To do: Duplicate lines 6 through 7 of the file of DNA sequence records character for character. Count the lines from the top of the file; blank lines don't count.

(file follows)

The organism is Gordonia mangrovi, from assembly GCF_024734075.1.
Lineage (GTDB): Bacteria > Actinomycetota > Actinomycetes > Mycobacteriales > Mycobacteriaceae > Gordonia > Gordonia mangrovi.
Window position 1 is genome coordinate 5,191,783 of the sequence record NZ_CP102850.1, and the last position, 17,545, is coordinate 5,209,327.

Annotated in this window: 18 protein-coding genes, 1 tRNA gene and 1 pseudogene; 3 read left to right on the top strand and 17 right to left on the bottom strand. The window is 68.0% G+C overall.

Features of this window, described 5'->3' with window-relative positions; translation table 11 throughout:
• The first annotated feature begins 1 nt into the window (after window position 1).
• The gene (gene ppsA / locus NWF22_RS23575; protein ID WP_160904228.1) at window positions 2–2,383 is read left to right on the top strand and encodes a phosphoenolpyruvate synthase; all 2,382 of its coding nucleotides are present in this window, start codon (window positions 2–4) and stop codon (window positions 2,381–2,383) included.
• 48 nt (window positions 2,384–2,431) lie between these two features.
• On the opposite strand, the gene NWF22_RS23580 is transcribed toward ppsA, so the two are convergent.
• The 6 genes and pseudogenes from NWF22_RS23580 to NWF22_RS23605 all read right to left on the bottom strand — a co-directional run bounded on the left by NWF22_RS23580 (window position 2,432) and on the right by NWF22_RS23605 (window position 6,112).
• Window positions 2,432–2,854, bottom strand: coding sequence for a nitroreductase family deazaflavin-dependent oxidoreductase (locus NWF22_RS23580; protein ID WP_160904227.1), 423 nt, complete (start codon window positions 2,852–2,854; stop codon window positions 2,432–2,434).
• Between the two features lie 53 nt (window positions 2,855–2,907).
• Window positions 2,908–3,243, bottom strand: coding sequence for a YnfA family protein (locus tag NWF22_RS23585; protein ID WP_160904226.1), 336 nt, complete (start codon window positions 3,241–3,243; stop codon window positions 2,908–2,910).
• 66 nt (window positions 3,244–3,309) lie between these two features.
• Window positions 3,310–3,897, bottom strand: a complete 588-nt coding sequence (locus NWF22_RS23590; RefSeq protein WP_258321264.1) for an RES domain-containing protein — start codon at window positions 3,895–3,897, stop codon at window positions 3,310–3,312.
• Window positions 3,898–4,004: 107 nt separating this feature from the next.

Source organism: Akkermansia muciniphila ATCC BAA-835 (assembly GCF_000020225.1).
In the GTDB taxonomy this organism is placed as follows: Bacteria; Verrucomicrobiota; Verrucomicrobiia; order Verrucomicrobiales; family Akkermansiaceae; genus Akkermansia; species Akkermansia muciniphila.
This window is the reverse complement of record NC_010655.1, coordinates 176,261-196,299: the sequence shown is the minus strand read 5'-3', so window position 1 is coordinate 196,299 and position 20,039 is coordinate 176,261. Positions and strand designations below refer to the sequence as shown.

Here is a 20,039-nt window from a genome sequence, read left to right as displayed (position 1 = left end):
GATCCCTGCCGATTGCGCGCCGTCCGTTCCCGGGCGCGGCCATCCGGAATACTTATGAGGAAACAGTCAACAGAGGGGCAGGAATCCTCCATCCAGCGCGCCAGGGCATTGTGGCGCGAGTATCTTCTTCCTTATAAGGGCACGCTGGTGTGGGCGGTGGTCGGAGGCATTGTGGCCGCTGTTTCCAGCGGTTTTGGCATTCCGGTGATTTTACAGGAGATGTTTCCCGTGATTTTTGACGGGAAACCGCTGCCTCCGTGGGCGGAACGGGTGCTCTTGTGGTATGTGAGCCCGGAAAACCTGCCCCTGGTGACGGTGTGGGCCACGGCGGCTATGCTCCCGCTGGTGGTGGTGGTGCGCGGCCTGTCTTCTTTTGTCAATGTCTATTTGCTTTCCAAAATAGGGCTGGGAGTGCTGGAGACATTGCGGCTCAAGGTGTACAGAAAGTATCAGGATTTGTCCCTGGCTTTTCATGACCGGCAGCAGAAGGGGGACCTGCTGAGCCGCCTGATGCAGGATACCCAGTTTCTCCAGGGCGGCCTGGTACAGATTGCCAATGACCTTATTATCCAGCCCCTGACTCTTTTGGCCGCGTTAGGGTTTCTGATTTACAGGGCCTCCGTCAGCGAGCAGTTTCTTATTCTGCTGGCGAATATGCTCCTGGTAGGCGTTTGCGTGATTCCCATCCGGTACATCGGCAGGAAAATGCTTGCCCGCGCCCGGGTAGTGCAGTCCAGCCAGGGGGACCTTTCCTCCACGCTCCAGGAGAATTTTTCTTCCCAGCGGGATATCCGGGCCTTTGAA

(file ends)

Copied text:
• The first annotated feature begins 1 nt into the window (after window position 1).
• The gene (gene ppsA / locus NWF22_RS23575; protein ID WP_160904228.1) at window positions 2–2,383 is read left to right on the top strand and encodes a phosphoenolpyruvate synthase; all 2,382 of its coding nucleotides are present in this window, start codon (window positions 2–4) and stop codon (window positions 2,381–2,383) included.